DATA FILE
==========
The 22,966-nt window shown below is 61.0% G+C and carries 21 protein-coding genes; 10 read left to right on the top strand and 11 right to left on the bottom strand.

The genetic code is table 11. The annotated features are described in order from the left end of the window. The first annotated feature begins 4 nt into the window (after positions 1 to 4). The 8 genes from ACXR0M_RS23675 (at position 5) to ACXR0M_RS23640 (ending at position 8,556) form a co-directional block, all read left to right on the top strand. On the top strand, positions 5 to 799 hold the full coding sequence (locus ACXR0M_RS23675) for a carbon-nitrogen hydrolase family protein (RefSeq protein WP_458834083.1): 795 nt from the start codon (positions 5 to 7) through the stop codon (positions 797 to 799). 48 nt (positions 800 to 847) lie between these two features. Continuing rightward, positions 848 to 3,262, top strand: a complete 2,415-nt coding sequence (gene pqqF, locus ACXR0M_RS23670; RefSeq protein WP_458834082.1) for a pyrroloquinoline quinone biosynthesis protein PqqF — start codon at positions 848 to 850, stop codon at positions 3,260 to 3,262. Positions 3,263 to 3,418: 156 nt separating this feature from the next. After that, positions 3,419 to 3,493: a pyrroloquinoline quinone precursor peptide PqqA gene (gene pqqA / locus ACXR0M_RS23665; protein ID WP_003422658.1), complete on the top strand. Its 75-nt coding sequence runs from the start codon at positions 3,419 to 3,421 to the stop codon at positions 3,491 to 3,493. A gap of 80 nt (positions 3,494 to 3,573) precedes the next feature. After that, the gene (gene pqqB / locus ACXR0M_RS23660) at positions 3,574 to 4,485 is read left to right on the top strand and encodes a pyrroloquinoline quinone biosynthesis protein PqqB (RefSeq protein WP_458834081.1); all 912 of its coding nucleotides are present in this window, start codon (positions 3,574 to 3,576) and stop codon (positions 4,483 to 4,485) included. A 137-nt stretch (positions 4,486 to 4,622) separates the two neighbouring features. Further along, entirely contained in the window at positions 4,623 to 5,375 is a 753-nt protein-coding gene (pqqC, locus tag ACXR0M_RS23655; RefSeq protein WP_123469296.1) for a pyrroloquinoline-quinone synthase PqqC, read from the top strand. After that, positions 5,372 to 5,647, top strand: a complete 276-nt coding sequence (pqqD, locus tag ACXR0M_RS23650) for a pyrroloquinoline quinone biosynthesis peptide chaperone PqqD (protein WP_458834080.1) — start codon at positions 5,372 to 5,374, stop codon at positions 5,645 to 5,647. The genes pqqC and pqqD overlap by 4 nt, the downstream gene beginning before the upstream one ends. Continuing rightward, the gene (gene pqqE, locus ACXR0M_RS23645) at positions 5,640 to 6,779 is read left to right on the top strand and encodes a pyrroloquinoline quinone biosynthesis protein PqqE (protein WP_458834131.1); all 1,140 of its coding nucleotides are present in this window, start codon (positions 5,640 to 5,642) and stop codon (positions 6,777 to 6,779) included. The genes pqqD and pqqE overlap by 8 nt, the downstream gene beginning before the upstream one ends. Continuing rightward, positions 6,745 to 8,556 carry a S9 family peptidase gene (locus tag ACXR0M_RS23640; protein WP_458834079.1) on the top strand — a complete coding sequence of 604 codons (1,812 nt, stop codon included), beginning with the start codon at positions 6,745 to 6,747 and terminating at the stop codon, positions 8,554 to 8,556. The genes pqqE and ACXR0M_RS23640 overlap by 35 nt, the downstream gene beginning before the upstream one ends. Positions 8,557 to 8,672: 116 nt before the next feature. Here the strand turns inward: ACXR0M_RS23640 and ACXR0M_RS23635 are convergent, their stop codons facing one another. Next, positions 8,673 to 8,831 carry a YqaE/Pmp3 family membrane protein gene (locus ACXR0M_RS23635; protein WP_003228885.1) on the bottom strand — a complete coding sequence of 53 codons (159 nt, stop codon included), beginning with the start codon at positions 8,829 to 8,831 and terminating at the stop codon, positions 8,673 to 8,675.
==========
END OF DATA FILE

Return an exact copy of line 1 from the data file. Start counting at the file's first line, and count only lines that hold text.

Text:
The 22,966-nt window shown below is 61.0% G+C and carries 21 protein-coding genes; 10 read left to right on the top strand and 11 right to left on the bottom strand.